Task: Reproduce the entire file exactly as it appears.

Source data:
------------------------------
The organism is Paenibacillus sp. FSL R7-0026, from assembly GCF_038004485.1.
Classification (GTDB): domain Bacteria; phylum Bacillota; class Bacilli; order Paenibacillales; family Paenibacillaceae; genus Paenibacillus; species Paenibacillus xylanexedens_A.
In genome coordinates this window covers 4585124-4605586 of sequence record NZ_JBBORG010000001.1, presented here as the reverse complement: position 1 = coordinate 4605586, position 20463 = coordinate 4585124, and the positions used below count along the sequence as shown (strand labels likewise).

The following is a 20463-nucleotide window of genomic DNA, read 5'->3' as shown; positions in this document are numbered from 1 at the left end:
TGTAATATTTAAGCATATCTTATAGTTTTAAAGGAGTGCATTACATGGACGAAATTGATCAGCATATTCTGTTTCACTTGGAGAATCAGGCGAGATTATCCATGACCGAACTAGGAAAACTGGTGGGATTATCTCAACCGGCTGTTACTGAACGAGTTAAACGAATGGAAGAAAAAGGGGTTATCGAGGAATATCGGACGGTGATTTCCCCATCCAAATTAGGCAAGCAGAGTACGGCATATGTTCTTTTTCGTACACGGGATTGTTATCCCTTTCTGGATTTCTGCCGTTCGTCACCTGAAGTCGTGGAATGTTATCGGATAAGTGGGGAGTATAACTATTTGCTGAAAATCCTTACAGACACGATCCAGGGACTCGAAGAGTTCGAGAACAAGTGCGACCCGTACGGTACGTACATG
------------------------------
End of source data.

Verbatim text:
The organism is Paenibacillus sp. FSL R7-0026, from assembly GCF_038004485.1.
Classification (GTDB): domain Bacteria; phylum Bacillota; class Bacilli; order Paenibacillales; family Paenibacillaceae; genus Paenibacillus; species Paenibacillus xylanexedens_A.
In genome coordinates this window covers 4585124-4605586 of sequence record NZ_JBBORG010000001.1, presented here as the reverse complement: position 1 = coordinate 4605586, position 20463 = coordinate 4585124, and the positions used below count along the sequence as shown (strand labels likewise).

The following is a 20463-nucleotide window of genomic DNA, read 5'->3' as shown; positions in this document are numbered from 1 at the left end:
TGTAATATTTAAGCATATCTTATAGTTTTAAAGGAGTGCATTACATGGACGAAATTGATCAGCATATTCTGTTTCACTTGGAGAATCAGGCGAGATTATCCATGACCGAACTAGGAAAACTGGTGGGATTATCTCAACCGGCTGTTACTGAACGAGTTAAACGAATGGAAGAAAAAGGGGTTATCGAGGAATATCGGACGGTGATTTCCCCATCCAAATTAGGCAAGCAGAGTACGGCATATGTTCTTTTTCGTACACGGGATTGTTATCCCTTTCTGGATTTCTGCCGTTCGTCACCTGAAGTCGTGGAATGTTATCGGATAAGTGGGGAGTATAACTATTTGCTGAAAATCCTTACAGACACGATCCAGGGACTCGAAGAGTTCGAGAACAAGTGCGACCCGTACGGTACGTACATG